May 15 Letter

I hope you were able to get outdoors yesterday, the type of day I have waited all Spring to enjoy. In this week’s letter, I discuss the State’s ability to commit funds develop affordable housing. 

Rhode Island faces an affordable housing crisis, and many believe that we should make a major investment of American Rescue Plan Act (ARPA) funds to address it. In its Make It Happen report, the Rhode Island Foundation proposed committing $405 million, while the Homes RI Coalition’s Proposal calls for a $525 million investment. The core of both proposals is the construction of new affordable rental homes ($200 million for the RI Foundation, and $350 million for Home RI to construct 2,500 units), and both proposals also allocate significant funds for other related housing purposes.

Compared to these proposals, the Governor’s ARPA budget commitment of $250 million total for housing, of which $90 million would be used to construct 600 affordable housing rental units, appears to be excessively modest. From the hearings and my discussions with State officials, I learned the following:

*       A typical affordable housing project begins with a request for proposals from a developer offering to build a certain number of affordable housing units in return for a certain amount of State and federal subsidies. The units are subject to a 30-year deed restriction requiring rentals to tenants whose income is at or below 80% of the area median income, at a rent of around 30% of their income. The process from start to finish can take at least 2-3 years.

*        The ARPA funds must be “obligated” by December 31, 2024 and must be spent by December 31, 2026, or else returned to the federal government.

*        RI Housing believes the current pipeline of projects and proposals is sufficient to ensure that the Governor’s proposed level of new affordable housing construction (600 units) can be completed within the ARPA time frame, and at the budgeted subsidy of $150,000 per unit. RI Housing is cautious, however, about whether there is sufficient capacity within the market to support any proportional “scale up” of the program within time frame and subsidy per unit.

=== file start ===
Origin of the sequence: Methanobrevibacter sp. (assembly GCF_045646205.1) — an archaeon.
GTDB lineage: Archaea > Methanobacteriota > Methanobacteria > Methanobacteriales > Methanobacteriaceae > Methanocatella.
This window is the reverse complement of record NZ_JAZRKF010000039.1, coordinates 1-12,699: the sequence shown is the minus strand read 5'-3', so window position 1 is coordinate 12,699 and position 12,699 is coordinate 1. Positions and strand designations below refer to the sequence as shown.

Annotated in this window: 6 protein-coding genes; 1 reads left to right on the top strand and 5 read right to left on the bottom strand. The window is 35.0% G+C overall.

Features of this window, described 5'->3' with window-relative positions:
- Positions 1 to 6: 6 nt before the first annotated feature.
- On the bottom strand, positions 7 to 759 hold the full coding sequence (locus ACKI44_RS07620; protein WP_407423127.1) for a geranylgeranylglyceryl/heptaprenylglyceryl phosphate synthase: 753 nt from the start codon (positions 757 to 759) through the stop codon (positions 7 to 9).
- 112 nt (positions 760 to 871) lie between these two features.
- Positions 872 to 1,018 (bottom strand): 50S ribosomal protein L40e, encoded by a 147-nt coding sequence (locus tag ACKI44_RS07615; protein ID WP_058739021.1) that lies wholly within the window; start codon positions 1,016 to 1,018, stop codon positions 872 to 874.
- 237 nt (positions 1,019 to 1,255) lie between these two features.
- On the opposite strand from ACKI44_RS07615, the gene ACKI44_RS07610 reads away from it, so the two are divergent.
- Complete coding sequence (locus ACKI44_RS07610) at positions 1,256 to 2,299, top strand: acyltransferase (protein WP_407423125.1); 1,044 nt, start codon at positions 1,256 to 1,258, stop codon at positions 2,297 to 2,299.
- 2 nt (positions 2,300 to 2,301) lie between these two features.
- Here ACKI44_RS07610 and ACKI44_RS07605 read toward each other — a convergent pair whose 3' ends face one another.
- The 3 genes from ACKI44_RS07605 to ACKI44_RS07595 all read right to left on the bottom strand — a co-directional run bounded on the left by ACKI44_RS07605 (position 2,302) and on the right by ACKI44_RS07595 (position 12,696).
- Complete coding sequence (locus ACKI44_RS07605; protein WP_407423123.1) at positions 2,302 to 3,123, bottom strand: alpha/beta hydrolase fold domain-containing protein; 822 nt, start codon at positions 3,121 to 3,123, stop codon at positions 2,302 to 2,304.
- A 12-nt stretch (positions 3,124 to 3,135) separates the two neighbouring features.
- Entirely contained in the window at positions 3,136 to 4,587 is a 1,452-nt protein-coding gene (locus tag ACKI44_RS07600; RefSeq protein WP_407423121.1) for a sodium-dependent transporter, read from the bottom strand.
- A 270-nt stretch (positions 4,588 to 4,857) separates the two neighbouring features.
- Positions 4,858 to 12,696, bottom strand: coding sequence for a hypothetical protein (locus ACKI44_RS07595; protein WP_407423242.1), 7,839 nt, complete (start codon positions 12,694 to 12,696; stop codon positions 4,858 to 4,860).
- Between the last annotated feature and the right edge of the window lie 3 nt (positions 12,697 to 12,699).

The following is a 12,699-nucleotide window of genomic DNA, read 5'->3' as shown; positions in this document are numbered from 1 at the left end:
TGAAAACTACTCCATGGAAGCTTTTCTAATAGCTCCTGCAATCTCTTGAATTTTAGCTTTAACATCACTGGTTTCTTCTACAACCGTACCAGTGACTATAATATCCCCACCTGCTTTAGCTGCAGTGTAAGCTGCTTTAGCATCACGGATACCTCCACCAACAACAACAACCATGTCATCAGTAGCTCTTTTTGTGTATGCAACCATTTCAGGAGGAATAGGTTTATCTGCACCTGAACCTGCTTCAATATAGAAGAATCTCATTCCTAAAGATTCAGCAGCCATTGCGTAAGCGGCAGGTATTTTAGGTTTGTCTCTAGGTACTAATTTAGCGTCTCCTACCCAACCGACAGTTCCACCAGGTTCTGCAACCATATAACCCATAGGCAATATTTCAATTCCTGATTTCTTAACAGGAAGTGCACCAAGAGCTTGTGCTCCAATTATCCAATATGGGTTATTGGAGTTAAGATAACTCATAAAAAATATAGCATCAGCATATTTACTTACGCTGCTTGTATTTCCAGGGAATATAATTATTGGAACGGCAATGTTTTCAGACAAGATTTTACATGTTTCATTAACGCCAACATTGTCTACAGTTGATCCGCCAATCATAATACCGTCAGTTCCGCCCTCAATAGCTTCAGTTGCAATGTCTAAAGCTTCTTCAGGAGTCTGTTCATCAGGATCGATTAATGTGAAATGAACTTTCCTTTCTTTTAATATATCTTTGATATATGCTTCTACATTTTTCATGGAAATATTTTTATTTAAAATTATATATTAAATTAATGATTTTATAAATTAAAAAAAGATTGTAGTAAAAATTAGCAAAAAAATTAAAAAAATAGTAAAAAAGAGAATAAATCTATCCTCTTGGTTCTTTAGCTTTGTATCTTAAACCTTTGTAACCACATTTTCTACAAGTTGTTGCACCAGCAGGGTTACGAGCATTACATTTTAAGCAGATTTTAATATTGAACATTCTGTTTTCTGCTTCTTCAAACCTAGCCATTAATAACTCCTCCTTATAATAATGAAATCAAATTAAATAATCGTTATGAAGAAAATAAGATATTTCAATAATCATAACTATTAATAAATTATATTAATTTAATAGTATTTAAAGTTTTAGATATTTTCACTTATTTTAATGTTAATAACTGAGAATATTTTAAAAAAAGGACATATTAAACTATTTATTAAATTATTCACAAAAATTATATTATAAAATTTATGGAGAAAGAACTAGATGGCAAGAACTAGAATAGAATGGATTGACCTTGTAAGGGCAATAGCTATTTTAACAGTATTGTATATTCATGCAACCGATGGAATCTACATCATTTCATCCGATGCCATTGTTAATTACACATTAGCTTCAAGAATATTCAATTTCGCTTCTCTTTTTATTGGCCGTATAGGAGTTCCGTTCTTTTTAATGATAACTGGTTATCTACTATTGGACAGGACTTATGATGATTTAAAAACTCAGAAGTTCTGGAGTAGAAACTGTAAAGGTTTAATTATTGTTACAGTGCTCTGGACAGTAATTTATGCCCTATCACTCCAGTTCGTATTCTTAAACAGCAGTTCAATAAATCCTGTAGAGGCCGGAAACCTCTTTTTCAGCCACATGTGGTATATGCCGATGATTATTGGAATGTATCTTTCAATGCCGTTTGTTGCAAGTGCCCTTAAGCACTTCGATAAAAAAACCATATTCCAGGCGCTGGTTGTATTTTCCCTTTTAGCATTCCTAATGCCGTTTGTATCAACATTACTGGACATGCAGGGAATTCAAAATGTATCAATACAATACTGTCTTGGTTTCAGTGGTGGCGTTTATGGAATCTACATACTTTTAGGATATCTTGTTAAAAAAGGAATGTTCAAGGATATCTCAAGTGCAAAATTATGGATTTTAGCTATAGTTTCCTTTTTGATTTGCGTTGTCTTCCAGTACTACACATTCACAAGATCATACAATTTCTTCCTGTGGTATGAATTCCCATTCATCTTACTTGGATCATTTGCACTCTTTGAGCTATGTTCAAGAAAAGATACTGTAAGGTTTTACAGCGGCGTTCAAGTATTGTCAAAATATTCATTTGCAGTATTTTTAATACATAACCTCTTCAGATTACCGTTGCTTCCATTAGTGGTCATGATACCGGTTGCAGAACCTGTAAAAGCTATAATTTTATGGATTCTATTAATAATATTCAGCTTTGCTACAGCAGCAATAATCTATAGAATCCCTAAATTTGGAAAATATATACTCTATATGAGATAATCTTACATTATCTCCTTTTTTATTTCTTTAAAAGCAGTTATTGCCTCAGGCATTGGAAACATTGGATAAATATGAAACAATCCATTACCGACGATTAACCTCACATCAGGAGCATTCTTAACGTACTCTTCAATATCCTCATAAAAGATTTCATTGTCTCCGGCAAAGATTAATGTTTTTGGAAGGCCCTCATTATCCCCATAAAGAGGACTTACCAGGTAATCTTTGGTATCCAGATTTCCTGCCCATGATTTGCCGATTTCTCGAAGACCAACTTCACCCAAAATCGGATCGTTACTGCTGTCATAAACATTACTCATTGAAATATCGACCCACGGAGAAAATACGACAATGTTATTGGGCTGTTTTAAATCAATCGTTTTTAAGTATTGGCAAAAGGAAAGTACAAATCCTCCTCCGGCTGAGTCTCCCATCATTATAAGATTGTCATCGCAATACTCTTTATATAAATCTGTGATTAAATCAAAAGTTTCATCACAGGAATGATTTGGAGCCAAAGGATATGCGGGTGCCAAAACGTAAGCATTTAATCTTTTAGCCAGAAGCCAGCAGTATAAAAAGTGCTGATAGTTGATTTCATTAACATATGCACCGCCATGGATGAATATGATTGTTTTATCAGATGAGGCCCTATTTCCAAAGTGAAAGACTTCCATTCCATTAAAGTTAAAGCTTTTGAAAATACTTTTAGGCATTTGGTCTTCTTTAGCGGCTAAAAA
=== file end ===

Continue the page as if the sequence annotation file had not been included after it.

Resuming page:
*        The Governor’s budget includes $2 million to develop of a Statewide affordable housing plan, which may provide useful information concerning the issue of capacity. This planning process could provide useful information about capacity by the end of the calendar year.

*        The federal government has other programs that provide more “bang for the buck” from state investments of affordable housing. For example, the 4% Tax Credit Program typically adds federal subsidies equal to around 30% of the State’s commitment. Unfortunately, current Treasury guidance excludes ARPA funds from eligibility for this tax credit.

I believe we need to make a larger investment in affordable housing above and beyond the Governor’s $250 million. I would prefer to meet the approximately $400 million proposed by the Rhode Island Foundation. It is not clear, however, whether we have sufficient capacity to scale up affordable housing development to a greater level within the narrow time windows of ARPA. 

My first idea to address this uncertainty is to allocate the additional ARPA money to affordable housing, use the planning process to determine how much can be used effectively within the ARPA timeline, and then (if necessary) redirect the unused balance to other ARPA priorities. Rhode Island Housing expressed concerns, however, that the six-month delay incurred by the planning process might make it more difficult to complete construction by ARPA’s deadline.

My second idea is to “swap in” State surplus operating funds to replace federal ARPA funds for part of this program. There are two reasons why State funds can be more productive than ARPA funds to develop affordable housing. First, the ARPA funds (at least for now) cannot be extended by federal tax credits (which, for example, at 30% of value through the 4% credit program.) Second, the state surplus funds are not subject to the same “use it or lose it” deadlines as the federal ARPA funds.

There are substantial amounts of surplus funds available. As you know, the State will be approving a budget for $618 million of funds recognized as surplus as of the end of last calendar year. At the Revenue Estimating Conference held last week, the State estimated that tax revenue will exceed budgeted projections by $325 million. Some of the projects contained in the Governor’s surplus budget could be “swapped” for projects in the ARPA budget.

These proposed changes are complex, and time is running out on the current General Assembly session. With that said, I will talk with my colleagues to ask them to consider whether mixing in and/or substituting State surplus funds may provide the biggest “bang for the buck” in expanding our affordable housing program, given the questions concerning the State’s capacity, the ARPA timetable and the Treasury limitations on tax credits for ARPA-funded programs.